- Sequel First: In the afterword to some editions of the novel, Gaiman refers to it as Book 2 of a trilogy he hasn't gotten around to writing yet.
- Write Who You Know: The beech tree that talks to Tristran and offers him advice is based on Gaiman's friend Tori Amos.
The radio adaptation
- Casting Gag: The Beech Tree has an incongruous American accent because she's voiced by Tori Amos, who Gaiman based her on he wrote the novel.
- All-Star Cast: Oh yes—Robert De Niro, Michelle Pfeiffer, Claire Danes, Ricky Gervais, Mark Strong, and then-unknowns Charlie Cox and Henry Cavill... Heck, even The Narrator is Sir Ian McKellen, and Peter O'Toole has a One-Scene Wonder as the King of Stormhold. Not to mention cameo appearances by Rupert Everett, Mark Williams, and Nathaniel Parker.
- Billing Displacement:
- Ricky Gervais is featured on the poster, yet he appears in only three brief scenes before dying.
- Claire Danes gets top billing despite not being the protagonist. The main character is then-unknown Charlie Cox's Tristan.
- Cowboy BeBop at His Computer: Many reviews of the movie mention the Lightning Pirates as an example of ways in which the movie was different from the book, claiming that they do not appear in the book at all. This is untrue, it's just that what happens on their ship is glossed over in the book, and expanded on here. The film does invent some attributes: the airship crew in the book are not pirates, just fishermen of a sort who harvest lightning. And their captain was not an (admitted) transvestite.
- Deleted Scene: Several that change the tone of the story. A scene at the ending establishes Tristan and Yvaine as a Mayfly-December Romance, with Yvaine outliving Tristan by a long time. In the actual film, Tristan is immortal because he "possesses the heart of a star", though after reigning for about 80 years he and Yvaine feel it's time for them to pass the Crown on. So they light the Babylon Candle and are translated to the heavens (and Tristan turns into a star!)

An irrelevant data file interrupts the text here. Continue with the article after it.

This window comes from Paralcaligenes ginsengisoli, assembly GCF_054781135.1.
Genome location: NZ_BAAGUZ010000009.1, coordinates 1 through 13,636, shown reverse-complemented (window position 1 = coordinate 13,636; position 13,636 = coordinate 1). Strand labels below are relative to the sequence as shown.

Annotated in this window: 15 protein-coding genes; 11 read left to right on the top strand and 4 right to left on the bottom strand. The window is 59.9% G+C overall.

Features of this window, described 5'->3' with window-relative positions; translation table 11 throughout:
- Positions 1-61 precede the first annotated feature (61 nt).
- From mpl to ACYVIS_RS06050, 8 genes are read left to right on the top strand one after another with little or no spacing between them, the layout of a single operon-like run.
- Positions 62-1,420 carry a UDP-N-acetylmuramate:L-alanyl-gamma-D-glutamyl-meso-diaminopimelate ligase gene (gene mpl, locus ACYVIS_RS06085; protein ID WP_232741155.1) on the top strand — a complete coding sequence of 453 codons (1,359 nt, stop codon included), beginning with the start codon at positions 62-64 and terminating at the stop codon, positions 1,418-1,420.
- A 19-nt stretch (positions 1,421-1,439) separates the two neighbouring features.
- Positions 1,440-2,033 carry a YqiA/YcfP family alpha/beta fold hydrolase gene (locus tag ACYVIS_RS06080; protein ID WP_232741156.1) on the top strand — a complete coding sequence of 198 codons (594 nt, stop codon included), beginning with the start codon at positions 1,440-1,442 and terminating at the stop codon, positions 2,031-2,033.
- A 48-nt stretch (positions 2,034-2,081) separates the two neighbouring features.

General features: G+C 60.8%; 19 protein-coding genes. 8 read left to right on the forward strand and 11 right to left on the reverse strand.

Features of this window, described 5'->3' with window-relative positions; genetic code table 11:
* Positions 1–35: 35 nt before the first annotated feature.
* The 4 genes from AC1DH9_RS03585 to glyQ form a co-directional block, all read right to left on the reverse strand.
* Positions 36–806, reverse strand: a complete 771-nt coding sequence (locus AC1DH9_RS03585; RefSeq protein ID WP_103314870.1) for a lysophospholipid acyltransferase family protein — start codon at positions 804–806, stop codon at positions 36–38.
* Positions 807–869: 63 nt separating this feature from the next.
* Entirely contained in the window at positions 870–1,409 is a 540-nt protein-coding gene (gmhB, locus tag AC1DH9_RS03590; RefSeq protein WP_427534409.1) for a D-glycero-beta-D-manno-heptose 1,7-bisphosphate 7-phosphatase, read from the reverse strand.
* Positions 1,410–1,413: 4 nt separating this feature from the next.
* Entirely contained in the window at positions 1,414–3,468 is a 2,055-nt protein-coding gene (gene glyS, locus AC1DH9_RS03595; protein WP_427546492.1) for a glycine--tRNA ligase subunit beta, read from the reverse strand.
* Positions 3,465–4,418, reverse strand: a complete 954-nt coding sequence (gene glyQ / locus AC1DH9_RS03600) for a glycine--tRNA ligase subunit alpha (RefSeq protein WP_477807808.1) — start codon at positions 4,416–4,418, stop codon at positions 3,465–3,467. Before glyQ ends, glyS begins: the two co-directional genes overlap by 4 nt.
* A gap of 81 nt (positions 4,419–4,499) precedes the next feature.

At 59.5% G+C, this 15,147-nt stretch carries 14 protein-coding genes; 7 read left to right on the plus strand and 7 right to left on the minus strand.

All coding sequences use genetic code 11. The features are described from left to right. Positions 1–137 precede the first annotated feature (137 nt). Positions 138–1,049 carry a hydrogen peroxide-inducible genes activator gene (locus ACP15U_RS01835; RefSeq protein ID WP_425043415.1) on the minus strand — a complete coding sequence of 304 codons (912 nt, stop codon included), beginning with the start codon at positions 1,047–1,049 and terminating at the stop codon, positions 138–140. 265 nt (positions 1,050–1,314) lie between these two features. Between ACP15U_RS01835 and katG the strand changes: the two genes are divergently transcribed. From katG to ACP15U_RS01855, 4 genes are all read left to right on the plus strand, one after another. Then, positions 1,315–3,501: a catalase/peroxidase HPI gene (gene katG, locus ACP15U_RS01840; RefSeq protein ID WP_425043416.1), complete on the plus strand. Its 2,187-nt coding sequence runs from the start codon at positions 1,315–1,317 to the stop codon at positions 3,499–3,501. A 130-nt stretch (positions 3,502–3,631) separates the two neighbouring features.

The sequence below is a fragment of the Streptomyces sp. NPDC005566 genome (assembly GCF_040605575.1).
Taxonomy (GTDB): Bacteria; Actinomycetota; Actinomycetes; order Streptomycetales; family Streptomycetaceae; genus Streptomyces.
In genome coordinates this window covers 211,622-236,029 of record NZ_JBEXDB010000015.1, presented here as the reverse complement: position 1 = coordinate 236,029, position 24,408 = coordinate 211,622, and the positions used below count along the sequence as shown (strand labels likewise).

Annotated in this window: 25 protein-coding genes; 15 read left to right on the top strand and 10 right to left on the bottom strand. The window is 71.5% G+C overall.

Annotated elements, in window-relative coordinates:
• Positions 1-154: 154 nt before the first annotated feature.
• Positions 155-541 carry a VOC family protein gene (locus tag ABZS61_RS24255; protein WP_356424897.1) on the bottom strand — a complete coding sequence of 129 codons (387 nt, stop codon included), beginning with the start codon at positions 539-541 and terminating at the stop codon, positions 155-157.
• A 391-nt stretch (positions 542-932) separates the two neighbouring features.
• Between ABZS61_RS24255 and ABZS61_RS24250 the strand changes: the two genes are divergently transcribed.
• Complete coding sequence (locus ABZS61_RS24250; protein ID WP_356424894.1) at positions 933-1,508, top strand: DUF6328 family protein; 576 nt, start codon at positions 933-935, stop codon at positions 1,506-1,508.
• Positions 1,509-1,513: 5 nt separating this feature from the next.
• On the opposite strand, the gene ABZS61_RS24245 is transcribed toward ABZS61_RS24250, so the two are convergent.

- Fake Brit: Claire Danes and Michelle Pfeiffer do British accents, although their characters aren't exactly British. Robert De Niro's character speaks about "my beloved England" but uses his own accent.
- Fake Shemp: The inn scene was particularly tricky to shoot, as not all the actors were available at the one time. So there was heavy use of this technique to give the impression that Lamia, Tristen, Yvaine, Primus, Billy and Bernard are all in the scene together.
- Playing Against Type: Robert De Niro, who has a reputation for such roles like a mobster or a bank robber with a noble code of honor, playing a cross-dressing, gay pirate captain?
- Real Life Writes the Plot: When Michelle Pfeiffer came on board, the role of Lamia was greatly expanded. She's a minor character in the book but becomes the film's primary antagonist.
- Star-Making Role: This helped Mark Strong break into Hollywood, typecasting him as an Evil Brit - something he loved, having been stuck playing one-note lovers in period pieces beforehand. This was also Charlie Cox's first break into the spotlight, and leading to other acclaimed roles including Owen Sleater in Boardwalk Empire and Matt Murdock in Daredevil.
- What Could Have Been:
- The glass knife that Lamia uses was actually a prop made for X-Men: The Last Stand when Matthew Vaughn was still attached to direct. It would have been a weapon for Magneto.
- The studio really wanted a more recognisable name in the role of Tristen - and they were pushing for Orlando Bloom. Once stars like Michelle Pfeiffer, Claire Danes and Robert De Niro were attached, Matthew Vaughn was allowed to cast Charlie Cox.
- Terry Gilliam was offered the chance to direct but turned it down. Having just completed The Brothers Grimm, he wanted a break from fairy tales.